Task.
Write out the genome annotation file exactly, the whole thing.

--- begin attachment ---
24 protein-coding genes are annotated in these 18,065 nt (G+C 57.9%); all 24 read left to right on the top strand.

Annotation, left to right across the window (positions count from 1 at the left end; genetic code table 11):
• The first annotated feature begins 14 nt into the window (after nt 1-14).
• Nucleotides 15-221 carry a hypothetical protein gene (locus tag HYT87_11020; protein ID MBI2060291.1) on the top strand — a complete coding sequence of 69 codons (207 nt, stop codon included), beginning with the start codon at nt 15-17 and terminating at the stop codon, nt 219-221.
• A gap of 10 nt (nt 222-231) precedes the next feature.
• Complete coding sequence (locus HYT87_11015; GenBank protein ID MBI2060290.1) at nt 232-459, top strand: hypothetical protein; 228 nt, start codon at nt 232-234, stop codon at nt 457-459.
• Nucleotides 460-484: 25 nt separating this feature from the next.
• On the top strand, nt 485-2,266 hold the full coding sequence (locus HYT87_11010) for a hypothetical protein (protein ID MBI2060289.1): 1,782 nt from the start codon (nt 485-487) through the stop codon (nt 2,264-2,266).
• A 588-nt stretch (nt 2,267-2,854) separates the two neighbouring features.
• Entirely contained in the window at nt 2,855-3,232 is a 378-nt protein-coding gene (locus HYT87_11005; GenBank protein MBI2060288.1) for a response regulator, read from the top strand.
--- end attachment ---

24 protein-coding genes are annotated in these 18,065 nt (G+C 57.9%); all 24 read left to right on the top strand.

Annotation, left to right across the window (positions count from 1 at the left end; genetic code table 11):
• The first annotated feature begins 14 nt into the window (after nt 1-14).
• Nucleotides 15-221 carry a hypothetical protein gene (locus tag HYT87_11020; protein ID MBI2060291.1) on the top strand — a complete coding sequence of 69 codons (207 nt, stop codon included), beginning with the start codon at nt 15-17 and terminating at the stop codon, nt 219-221.
• A gap of 10 nt (nt 222-231) precedes the next feature.
• Complete coding sequence (locus HYT87_11015; GenBank protein ID MBI2060290.1) at nt 232-459, top strand: hypothetical protein; 228 nt, start codon at nt 232-234, stop codon at nt 457-459.
• Nucleotides 460-484: 25 nt separating this feature from the next.
• On the top strand, nt 485-2,266 hold the full coding sequence (locus HYT87_11010) for a hypothetical protein (protein ID MBI2060289.1): 1,782 nt from the start codon (nt 485-487) through the stop codon (nt 2,264-2,266).
• A 588-nt stretch (nt 2,267-2,854) separates the two neighbouring features.
• Entirely contained in the window at nt 2,855-3,232 is a 378-nt protein-coding gene (locus HYT87_11005; GenBank protein MBI2060288.1) for a response regulator, read from the top strand.